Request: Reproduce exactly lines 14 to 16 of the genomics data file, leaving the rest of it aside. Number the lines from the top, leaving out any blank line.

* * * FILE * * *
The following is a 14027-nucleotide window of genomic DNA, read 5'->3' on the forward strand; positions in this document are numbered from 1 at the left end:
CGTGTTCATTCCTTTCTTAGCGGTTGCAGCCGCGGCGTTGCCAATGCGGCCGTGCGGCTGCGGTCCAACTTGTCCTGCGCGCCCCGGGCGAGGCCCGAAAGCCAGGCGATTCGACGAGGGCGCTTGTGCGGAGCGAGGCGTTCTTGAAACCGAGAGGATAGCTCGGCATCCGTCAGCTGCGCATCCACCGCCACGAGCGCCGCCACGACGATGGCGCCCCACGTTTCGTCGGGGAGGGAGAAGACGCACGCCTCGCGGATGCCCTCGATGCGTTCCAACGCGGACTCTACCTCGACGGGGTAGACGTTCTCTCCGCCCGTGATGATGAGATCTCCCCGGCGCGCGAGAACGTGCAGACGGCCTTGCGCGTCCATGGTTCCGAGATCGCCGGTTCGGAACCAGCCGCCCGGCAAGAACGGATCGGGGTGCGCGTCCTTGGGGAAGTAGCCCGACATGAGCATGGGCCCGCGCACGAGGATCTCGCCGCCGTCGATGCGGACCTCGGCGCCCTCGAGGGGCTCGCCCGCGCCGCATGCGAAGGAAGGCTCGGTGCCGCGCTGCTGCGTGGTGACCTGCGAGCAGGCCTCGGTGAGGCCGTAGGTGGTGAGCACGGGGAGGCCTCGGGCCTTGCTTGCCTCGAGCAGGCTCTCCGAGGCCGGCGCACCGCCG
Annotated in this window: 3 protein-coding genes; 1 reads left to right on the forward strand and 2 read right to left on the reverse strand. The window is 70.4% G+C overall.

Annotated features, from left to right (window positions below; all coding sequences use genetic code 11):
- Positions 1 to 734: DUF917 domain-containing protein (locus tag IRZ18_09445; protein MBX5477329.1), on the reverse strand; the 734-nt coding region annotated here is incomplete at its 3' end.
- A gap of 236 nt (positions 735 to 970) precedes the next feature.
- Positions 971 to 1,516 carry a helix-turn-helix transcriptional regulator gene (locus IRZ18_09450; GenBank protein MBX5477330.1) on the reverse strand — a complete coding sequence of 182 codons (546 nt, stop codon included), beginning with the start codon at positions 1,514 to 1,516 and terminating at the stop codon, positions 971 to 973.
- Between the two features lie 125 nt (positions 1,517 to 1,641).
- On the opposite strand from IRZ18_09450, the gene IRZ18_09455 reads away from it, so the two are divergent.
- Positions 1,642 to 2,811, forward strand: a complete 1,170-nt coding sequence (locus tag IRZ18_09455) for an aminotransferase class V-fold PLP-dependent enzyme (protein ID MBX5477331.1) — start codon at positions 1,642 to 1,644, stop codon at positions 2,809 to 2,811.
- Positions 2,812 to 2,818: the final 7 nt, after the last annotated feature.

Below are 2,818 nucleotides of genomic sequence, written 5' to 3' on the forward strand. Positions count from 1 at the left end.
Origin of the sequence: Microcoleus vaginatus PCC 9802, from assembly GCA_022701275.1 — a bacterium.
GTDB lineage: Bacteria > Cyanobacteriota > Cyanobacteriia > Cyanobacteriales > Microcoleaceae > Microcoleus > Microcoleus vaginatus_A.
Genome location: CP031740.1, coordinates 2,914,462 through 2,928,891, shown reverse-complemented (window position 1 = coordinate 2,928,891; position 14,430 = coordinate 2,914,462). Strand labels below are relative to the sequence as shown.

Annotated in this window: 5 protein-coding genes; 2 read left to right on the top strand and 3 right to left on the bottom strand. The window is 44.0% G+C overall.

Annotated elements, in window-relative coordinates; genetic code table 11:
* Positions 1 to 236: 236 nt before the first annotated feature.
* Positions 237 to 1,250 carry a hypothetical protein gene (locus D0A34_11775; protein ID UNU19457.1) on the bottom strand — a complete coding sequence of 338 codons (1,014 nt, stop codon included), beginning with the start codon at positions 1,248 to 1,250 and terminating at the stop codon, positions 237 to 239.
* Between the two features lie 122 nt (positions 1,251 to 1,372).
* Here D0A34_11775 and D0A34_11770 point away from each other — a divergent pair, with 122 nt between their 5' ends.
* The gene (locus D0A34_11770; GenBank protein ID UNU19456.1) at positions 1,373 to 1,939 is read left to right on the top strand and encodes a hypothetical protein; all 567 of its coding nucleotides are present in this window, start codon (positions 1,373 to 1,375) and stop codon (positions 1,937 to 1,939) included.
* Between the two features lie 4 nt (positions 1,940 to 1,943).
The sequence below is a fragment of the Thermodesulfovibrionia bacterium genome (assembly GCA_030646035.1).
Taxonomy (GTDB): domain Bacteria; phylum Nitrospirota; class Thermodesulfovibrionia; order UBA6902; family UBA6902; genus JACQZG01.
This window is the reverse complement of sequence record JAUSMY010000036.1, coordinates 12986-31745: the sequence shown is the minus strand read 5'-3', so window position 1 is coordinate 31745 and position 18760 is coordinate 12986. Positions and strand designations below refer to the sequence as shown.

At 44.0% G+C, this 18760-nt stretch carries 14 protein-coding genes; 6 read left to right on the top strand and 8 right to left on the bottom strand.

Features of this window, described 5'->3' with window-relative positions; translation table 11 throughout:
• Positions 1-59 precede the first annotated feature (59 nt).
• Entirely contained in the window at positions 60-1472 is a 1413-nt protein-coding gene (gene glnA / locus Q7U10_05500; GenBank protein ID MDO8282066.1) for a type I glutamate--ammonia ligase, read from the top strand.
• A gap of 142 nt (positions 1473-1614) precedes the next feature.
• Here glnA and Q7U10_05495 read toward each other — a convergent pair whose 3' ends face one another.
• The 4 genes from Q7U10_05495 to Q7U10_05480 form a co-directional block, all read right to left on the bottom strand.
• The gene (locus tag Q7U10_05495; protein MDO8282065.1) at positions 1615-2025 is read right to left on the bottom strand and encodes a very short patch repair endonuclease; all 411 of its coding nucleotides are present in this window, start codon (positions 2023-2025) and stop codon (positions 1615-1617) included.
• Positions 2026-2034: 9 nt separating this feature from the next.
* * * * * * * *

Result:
GTDB lineage: Bacteria > Cyanobacteriota > Cyanobacteriia > Cyanobacteriales > Microcoleaceae > Microcoleus > Microcoleus vaginatus_A.
Genome location: CP031740.1, coordinates 2,914,462 through 2,928,891, shown reverse-complemented (window position 1 = coordinate 2,928,891; position 14,430 = coordinate 2,914,462). Strand labels below are relative to the sequence as shown.

Annotated in this window: 5 protein-coding genes; 2 read left to right on the top strand and 3 right to left on the bottom strand. The window is 44.0% G+C overall.